The poor and the working class representing both the below (BPL) and above the poverty lines (APL) with monthly income less than Rs. 10,000 each represent nearly 70 per cent of the country's population. Ironically, the average polling in most constituencies in the country rarely exceeded 70 per cent.
It seems the real beneficiary of the so-called popular democracy and the universal adult franchise in India are the politicians, businessmen and their agents, money managers, bureaucrats and the officialdom. The number of these classes of population, the wealth they possess or control and power they enjoy has vastly increased over the last sixty years of India's popular democracy.
Demographically speaking, the vast increase in the population of these groups of highly privileged people, who may be branded as the rich, controlling over 80 per cent of the country's wealth, should have led to a sizeable reduction in the number of the poor. In reality, the reverse has taken place.
The number of the poor and the common man had expanded several times in the last six decades, making the divide between the rich and the poor much wider and sharper than they were in the early 1950s, when the universal adult franchise first started. Since then, social injustice and inequity among the poor have become deeper.
If any single factor is responsible for the decline of the status of the poor and the increase in its number over the years, it is the apathy of our democratically elected representatives in the Government towards education, healthcare, social infrastructure and living-wage for the underprivileged.
The state-funded free primary schools for the poor and Government-aided secondary education system are in total shambles in terms of quality and utility. Most Government hospitals and health centres, visited largely by the underprivileged, are generally a one-way traffic for patients.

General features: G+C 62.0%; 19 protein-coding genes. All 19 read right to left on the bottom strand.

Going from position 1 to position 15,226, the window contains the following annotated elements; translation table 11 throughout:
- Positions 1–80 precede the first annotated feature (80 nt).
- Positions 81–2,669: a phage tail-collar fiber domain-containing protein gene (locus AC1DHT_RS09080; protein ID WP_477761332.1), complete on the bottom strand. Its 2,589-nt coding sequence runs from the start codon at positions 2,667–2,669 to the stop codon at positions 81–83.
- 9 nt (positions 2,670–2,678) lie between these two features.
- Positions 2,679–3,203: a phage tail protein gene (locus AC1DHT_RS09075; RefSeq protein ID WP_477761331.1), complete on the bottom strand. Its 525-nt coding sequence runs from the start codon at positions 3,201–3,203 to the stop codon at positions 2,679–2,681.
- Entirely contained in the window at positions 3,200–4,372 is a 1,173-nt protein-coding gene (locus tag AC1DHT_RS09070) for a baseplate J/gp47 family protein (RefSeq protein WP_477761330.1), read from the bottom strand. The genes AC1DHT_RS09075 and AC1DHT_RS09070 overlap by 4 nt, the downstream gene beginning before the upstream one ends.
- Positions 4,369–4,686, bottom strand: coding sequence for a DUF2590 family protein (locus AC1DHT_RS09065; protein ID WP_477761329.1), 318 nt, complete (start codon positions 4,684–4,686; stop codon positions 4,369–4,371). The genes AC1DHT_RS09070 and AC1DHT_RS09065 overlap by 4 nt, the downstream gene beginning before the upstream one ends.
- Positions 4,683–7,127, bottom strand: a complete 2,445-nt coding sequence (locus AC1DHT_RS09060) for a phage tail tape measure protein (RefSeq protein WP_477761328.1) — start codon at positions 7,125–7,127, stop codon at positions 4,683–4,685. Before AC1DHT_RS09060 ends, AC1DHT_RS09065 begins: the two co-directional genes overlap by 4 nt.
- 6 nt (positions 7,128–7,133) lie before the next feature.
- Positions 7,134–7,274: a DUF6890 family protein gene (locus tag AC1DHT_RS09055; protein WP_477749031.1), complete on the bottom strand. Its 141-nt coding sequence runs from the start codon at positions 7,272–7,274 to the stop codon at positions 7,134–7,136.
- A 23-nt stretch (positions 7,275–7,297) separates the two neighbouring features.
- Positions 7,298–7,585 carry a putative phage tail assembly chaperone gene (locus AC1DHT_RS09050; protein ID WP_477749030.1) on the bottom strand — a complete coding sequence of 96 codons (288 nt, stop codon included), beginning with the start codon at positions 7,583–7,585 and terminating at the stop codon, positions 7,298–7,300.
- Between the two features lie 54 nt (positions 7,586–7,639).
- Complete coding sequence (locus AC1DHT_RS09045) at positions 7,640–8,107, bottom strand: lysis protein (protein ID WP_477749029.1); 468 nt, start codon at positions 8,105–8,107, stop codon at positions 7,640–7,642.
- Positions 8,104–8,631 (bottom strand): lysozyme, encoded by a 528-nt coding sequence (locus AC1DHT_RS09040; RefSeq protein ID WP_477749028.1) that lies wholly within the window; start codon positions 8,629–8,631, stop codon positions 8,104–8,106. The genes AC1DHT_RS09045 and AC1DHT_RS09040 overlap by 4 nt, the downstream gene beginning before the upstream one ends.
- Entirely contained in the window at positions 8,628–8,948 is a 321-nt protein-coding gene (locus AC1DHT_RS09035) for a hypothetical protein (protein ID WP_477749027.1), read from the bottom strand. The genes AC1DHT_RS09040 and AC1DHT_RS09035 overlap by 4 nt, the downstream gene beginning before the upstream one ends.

Those who manage to return home 'cured' often come back with secondary infection because of an extremely unhealthy condition and poor housekeeping in these Government hospitals and health centres.
The least spoken about the social infrastructure and the level of sanitation and potable filter water connection in the areas dwelled by the underprivileged is the best. Incapable of or even unwilling to improve the quality of life of the underprivileged by efficiently managing the state-funded schools, health centres and social infrastructure, which would have certainly narrowed down the rich-poor divide, the elected governments by the poor are out to ominously privatise these services to the further misery of these social underdogs.
Thus, it would appear that the Government by the poor is not only off the poor, but also against the poor. The Government subsidy, which was originally designed for the benefit of the poor, had in fact helped the business community more through whom subsidy was disbursed to keep the prices of food, fuel, fertilizer and low-cost housing lower and affordable.
What those poor and the underprivileged actually got was only a trickle. Now that the Government has been made to understand by its outdated laissez-faire oriented economists that the subsidy is a drain on the exchequer, the whole administration is on a pricing freedom mode, from petro-products, cooking gas, fertilizer and life-saving drugs to electricity and drinking water.
This, along with rampant export of food articles and legalizing commodity futures and options trade, is fiercely adding to inflation. It seems our politicians and political parties, the Left included, have taken the electorate for granted. There is hardly any real concern to improve the lot of those who religiously come to vote in every election to create governments in States and at the centre.
The system may be considered safe as long as poverty, lack of education and fear of repression keep weakening the morale of this large section of the civil society. Till then, the oligarchy of the rich will continue to dominate the Government at the cost of poor democrats.